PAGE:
Many people come into the office without any understanding of endodontic (root canal ) therapy.
I am often asked the following questions:
- Why do I need root canal treatment?
- Does that mean that I have to get the roots removed?
- After having a root canal, I had to have the tooth taken out. Is this common? How long do they last?
- Will the tooth be as good as new?
Endodontic treatment may be need if you have any of the following:
- prolonged sensitivity to heat or cold
- tenderness to touch and chewing
- tooth discoloration
- swelling or drainage
- tenderness of the lymph nodes
The need for treatment can arise from acute or chronic physical trauma, deep decay, or a loose cracked or broken filling.
Root canal therapy (Endodontics – within the tooth) doesn’t mean that the roots have to be removed.
Every tooth has one or more roots with one or more canals . Within these canals are nerves and blood vessels which are called the pulp. When the nerve is exposed to too much trauma, there can be swelling of the blood vessels (inflammation), pain, and sometimes nerve death or abscess. Root canal therapy removes the pulp from the canals but leaves the roots intact. The canals are cleaned, reshaped, and filled with a special material called gutta percha. This seal prevents reinfection by bacteria.
Endodontics has changed a lot over the years.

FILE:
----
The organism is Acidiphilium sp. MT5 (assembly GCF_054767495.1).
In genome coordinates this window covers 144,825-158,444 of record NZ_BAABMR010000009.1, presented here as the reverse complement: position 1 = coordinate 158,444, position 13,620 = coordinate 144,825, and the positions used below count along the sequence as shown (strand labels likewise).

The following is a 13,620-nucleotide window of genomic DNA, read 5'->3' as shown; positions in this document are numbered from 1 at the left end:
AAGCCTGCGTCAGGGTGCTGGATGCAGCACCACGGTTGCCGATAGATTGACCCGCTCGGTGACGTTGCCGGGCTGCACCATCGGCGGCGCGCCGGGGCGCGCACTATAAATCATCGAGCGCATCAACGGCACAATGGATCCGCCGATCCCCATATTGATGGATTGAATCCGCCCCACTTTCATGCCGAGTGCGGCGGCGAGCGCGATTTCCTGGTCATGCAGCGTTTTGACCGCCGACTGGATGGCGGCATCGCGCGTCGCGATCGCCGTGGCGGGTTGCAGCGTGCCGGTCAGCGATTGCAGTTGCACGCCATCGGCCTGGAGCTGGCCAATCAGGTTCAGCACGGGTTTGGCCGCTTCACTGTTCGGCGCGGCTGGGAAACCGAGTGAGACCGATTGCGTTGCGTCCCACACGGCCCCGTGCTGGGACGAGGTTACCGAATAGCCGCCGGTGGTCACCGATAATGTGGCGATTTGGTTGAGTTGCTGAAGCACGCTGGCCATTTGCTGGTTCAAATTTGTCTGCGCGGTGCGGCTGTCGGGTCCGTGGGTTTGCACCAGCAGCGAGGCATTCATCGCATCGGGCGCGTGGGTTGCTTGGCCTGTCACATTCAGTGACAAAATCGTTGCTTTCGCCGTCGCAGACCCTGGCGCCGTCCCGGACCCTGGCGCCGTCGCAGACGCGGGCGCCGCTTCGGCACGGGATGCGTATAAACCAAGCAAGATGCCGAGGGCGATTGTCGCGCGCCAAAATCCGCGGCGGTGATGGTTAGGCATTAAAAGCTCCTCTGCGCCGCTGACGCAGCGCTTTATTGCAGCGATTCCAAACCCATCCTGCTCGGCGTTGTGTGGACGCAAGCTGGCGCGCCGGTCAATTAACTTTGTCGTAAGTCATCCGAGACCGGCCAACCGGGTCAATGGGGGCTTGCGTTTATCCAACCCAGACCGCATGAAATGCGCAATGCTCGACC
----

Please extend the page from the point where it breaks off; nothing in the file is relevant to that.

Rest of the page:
Once taking multiple visits (I have heard as many as twenty), it was also associated with pain, many failures, and inconsistent results. People also associated root canal treatment with pain because the arrived at the office in pain. However, endodontics is now relatively pain-free, can often be performed in one visit and has a very high success rate.
Will my tooth be good as new?
Once endodontic therapy is completed, a crown or other permanent restoration needs to be place within 30- 90 days. Otherwise, the tooth may crack or the root canal seal may fail. Usually more than a filling is needed for adequate protection. Once restored, the tooth should remain problem free for many years. You can however still get decay in the tooth or break the tooth just like before the root canal treatment. In fact, one has to be especially careful to have routine checkups because you will not feel anything if the tooth starts to decay. Occasionally, Endodontic surgery may be needed due to unhealing abscesses, cracked roots, or deposits within the canal that inhibit complete filling of the canal.